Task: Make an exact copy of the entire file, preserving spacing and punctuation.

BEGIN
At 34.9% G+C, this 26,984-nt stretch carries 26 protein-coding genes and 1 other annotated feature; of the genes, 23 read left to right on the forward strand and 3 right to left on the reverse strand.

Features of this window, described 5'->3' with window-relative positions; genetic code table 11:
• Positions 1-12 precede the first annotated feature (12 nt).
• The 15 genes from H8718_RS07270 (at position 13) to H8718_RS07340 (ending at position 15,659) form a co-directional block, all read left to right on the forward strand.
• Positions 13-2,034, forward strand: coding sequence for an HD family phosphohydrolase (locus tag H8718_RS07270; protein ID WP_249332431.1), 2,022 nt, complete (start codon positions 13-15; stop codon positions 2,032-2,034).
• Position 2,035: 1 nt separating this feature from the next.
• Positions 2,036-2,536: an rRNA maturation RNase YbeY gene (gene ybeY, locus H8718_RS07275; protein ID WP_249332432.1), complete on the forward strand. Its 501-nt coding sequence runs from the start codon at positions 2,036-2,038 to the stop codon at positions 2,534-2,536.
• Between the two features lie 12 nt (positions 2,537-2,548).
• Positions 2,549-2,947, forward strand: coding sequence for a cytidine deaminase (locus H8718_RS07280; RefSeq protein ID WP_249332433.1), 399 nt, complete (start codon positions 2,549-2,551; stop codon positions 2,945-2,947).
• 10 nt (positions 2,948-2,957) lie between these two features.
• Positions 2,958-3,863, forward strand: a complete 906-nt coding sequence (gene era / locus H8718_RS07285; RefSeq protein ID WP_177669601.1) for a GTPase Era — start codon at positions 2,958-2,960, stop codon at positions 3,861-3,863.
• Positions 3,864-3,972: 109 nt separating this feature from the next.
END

At 34.9% G+C, this 26,984-nt stretch carries 26 protein-coding genes and 1 other annotated feature; of the genes, 23 read left to right on the forward strand and 3 right to left on the reverse strand.

Features of this window, described 5'->3' with window-relative positions; genetic code table 11:
• Positions 1-12 precede the first annotated feature (12 nt).
• The 15 genes from H8718_RS07270 (at position 13) to H8718_RS07340 (ending at position 15,659) form a co-directional block, all read left to right on the forward strand.
• Positions 13-2,034, forward strand: coding sequence for an HD family phosphohydrolase (locus tag H8718_RS07270; protein ID WP_249332431.1), 2,022 nt, complete (start codon positions 13-15; stop codon positions 2,032-2,034).
• Position 2,035: 1 nt separating this feature from the next.
• Positions 2,036-2,536: an rRNA maturation RNase YbeY gene (gene ybeY, locus H8718_RS07275; protein ID WP_249332432.1), complete on the forward strand. Its 501-nt coding sequence runs from the start codon at positions 2,036-2,038 to the stop codon at positions 2,534-2,536.
• Between the two features lie 12 nt (positions 2,537-2,548).
• Positions 2,549-2,947, forward strand: coding sequence for a cytidine deaminase (locus H8718_RS07280; RefSeq protein ID WP_249332433.1), 399 nt, complete (start codon positions 2,549-2,551; stop codon positions 2,945-2,947).
• 10 nt (positions 2,948-2,957) lie between these two features.
• Positions 2,958-3,863, forward strand: a complete 906-nt coding sequence (gene era / locus H8718_RS07285; RefSeq protein ID WP_177669601.1) for a GTPase Era — start codon at positions 2,958-2,960, stop codon at positions 3,861-3,863.
• Positions 3,864-3,972: 109 nt separating this feature from the next.